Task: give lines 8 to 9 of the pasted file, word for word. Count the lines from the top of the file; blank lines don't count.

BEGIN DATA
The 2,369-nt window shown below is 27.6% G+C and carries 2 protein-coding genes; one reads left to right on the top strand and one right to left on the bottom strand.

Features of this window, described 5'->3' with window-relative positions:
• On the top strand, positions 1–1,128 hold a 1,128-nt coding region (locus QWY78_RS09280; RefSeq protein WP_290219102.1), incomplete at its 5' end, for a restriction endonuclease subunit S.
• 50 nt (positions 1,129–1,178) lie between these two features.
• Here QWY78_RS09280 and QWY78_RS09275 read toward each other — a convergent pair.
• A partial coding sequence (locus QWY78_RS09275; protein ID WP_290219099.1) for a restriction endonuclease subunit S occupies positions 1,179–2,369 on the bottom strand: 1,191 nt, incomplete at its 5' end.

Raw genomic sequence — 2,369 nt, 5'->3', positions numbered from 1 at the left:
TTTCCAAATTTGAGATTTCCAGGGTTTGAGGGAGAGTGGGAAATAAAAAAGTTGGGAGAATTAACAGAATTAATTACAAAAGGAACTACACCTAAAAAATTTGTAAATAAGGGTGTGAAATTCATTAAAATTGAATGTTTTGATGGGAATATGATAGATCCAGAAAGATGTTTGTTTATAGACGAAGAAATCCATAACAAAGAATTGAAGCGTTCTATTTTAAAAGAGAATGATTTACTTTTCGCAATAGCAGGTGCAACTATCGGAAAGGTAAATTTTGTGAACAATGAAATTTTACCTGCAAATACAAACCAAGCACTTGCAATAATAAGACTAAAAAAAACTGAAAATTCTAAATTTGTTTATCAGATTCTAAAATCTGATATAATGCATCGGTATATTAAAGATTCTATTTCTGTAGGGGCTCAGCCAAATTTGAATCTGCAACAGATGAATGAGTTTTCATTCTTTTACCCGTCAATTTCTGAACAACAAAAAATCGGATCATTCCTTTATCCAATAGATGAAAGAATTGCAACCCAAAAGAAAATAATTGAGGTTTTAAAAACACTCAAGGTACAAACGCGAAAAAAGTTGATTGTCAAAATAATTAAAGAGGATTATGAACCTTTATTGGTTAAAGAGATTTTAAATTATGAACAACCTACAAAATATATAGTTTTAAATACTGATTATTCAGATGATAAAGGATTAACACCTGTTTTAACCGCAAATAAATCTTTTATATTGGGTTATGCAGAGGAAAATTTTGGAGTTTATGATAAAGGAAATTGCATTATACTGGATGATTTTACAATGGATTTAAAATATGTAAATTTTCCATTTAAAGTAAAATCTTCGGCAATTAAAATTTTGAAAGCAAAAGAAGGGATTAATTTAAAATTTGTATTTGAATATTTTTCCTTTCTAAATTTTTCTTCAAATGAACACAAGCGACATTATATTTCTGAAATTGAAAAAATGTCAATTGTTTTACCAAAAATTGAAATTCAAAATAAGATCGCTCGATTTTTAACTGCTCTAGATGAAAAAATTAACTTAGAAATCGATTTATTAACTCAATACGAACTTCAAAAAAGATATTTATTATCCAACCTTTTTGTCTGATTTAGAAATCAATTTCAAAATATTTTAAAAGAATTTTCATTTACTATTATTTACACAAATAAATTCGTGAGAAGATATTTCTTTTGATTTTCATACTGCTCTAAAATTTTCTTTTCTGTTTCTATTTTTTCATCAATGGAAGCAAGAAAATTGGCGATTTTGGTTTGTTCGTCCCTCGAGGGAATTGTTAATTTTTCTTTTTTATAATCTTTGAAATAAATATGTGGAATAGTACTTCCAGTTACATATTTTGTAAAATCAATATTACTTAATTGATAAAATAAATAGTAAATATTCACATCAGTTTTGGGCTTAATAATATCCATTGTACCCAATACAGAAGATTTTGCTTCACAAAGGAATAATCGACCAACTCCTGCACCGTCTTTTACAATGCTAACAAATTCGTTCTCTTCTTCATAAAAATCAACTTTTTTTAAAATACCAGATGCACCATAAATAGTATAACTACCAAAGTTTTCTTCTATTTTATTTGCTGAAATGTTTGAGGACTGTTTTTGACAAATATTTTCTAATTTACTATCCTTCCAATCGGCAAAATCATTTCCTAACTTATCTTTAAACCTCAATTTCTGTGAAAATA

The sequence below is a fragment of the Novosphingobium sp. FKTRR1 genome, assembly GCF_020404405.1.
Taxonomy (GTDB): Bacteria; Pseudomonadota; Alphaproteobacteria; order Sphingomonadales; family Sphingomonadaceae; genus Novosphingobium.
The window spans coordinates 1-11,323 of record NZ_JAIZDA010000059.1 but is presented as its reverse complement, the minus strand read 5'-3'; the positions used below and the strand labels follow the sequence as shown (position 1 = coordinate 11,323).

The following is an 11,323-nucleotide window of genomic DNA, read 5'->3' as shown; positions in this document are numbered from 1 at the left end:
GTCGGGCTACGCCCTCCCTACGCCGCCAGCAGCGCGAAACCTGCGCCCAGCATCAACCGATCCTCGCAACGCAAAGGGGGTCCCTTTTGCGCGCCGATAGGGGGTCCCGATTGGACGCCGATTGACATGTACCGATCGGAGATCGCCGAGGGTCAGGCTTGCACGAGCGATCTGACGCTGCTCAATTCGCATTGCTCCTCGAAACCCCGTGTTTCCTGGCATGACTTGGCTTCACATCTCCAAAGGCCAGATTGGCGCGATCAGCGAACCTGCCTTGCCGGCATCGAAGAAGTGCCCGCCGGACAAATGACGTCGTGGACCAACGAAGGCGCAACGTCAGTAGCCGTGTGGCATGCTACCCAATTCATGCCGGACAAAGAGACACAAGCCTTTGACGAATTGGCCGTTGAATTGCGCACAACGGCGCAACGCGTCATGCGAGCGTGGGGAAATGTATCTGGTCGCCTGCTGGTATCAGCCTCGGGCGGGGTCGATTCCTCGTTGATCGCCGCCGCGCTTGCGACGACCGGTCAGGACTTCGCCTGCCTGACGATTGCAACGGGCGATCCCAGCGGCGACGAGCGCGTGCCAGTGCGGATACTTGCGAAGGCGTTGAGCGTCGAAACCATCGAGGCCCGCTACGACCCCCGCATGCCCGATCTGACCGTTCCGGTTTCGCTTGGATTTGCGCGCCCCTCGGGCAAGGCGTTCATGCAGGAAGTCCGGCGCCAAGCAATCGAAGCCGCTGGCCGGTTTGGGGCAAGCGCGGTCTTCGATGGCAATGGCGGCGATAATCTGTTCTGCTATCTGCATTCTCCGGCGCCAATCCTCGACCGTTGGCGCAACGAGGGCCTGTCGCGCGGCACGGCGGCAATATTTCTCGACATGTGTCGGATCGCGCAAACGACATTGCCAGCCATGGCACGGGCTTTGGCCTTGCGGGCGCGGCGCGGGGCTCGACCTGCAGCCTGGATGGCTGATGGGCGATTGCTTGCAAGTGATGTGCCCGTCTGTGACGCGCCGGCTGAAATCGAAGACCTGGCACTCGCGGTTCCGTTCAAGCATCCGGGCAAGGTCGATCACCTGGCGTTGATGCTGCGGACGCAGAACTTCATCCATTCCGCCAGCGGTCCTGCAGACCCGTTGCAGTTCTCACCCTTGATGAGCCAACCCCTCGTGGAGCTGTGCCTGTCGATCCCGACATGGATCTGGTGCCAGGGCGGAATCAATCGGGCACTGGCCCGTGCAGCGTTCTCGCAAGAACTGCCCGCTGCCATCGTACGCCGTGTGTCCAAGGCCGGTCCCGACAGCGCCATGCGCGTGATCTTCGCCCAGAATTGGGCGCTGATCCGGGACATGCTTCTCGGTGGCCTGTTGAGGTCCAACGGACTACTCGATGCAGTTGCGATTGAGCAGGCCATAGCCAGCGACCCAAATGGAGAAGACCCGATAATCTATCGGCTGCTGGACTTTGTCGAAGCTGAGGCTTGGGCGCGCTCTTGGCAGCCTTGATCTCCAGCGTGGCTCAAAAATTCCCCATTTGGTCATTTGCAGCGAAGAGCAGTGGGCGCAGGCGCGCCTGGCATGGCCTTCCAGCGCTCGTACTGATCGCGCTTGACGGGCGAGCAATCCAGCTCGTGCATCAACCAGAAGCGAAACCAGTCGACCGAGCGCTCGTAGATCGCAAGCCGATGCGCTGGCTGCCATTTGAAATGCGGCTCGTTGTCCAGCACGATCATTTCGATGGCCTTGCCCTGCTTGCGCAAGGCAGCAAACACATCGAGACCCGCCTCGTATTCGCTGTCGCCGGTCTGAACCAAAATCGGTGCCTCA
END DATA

TTTCCAAATTTGAGATTTCCAGGGTTTGAGGGAGAGTGGGAAATAAAAAAGTTGGGAGAATTAACAGAATTAATTACAAAAGGAACTACACCTAAAAAATTTGTAAATAAGGGTGTGAAATTCATTAAAATTGAATGTTTTGATGGGAATATGATAGATCCAGAAAGATGTTTGTTTATAGACGAAGAAATCCATAACAAAGAATTGAAGCGTTCTATTTTAAAAGAGAATGATTTACTTTTCGCAATAGCAGGTGCAACTATCGGAAAGGTAAATTTTGTGAACAATGAAATTTTACCTGCAAATACAAACCAAGCACTTGCAATAATAAGACTAAAAAAAACTGAAAATTCTAAATTTGTTTATCAGATTCTAAAATCTGATATAATGCATCGGTATATTAAAGATTCTATTTCTGTAGGGGCTCAGCCAAATTTGAATCTGCAACAGATGAATGAGTTTTCATTCTTTTACCCGTCAATTTCTGAACAACAAAAAATCGGATCATTCCTTTATCCAATAGATGAAAGAATTGCAACCCAAAAGAAAATAATTGAGGTTTTAAAAACACTCAAGGTACAAACGCGAAAAAAGTTGATTGTCAAAATAATTAAAGAGGATTATGAACCTTTATTGGTTAAAGAGATTTTAAATTATGAACAACCTACAAAATATATAGTTTTAAATACTGATTATTCAGATGATAAAGGATTAACACCTGTTTTAACCGCAAATAAATCTTTTATATTGGGTTATGCAGAGGAAAATTTTGGAGTTTATGATAAAGGAAATTGCATTATACTGGATGATTTTACAATGGATTTAAAATATGTAAATTTTCCATTTAAAGTAAAATCTTCGGCAATTAAAATTTTGAAAGCAAAAGAAGGGATTAATTTAAAATTTGTATTTGAATATTTTTCCTTTCTAAATTTTTCTTCAAATGAACACAAGCGACATTATATTTCTGAAATTGAAAAAATGTCAATTGTTTTACCAAAAATTGAAATTCAAAATAAGATCGCTCGATTTTTAACTGCTCTAGATGAAAAAATTAACTTAGAAATCGATTTATTAACTCAATACGAACTTCAAAAAAGATATTTATTATCCAACCTTTTTGTCTGATTTAGAAATCAATTTCAAAATATTTTAAAAGAATTTTCATTTACTATTATTTACACAAATAAATTCGTGAGAAGATATTTCTTTTGATTTTCATACTGCTCTAAAATTTTCTTTTCTGTTTCTATTTTTTCATCAATGGAAGCAAGAAAATTGGCGATTTTGGTTTGTTCGTCCCTCGAGGGAATTGTTAATTTTTCTTTTTTATAATCTTTGAAATAAATATGTGGAATAGTACTTCCAGTTACATATTTTGTAAAATCAATATTACTTAATTGATAAAATAAATAGTAAATATTCACATCAGTTTTGGGCTTAATAATATCCATTGTACCCAATACAGAAGATTTTGCTTCACAAAGGAATAATCGACCAACTCCTGCACCGTCTTTTACAATGCTAACAAATTCGTTCTCTTCTTCATAAAAATCAACTTTTTTTAAAATACCAGATGCACCATAAATAGTATAACTACCAAAGTTTTCTTCTATTTTATTTGCTGAAATGTTTGAGGACTGTTTTTGACAAATATTTTCTAATTTACTATCCTTCCAATCGGCAAAATCATTTCCTAACTTATCTTTAAACCTCAATTTCTGTGAAAATA

The sequence below is a fragment of the Novosphingobium sp. FKTRR1 genome, assembly GCF_020404405.1.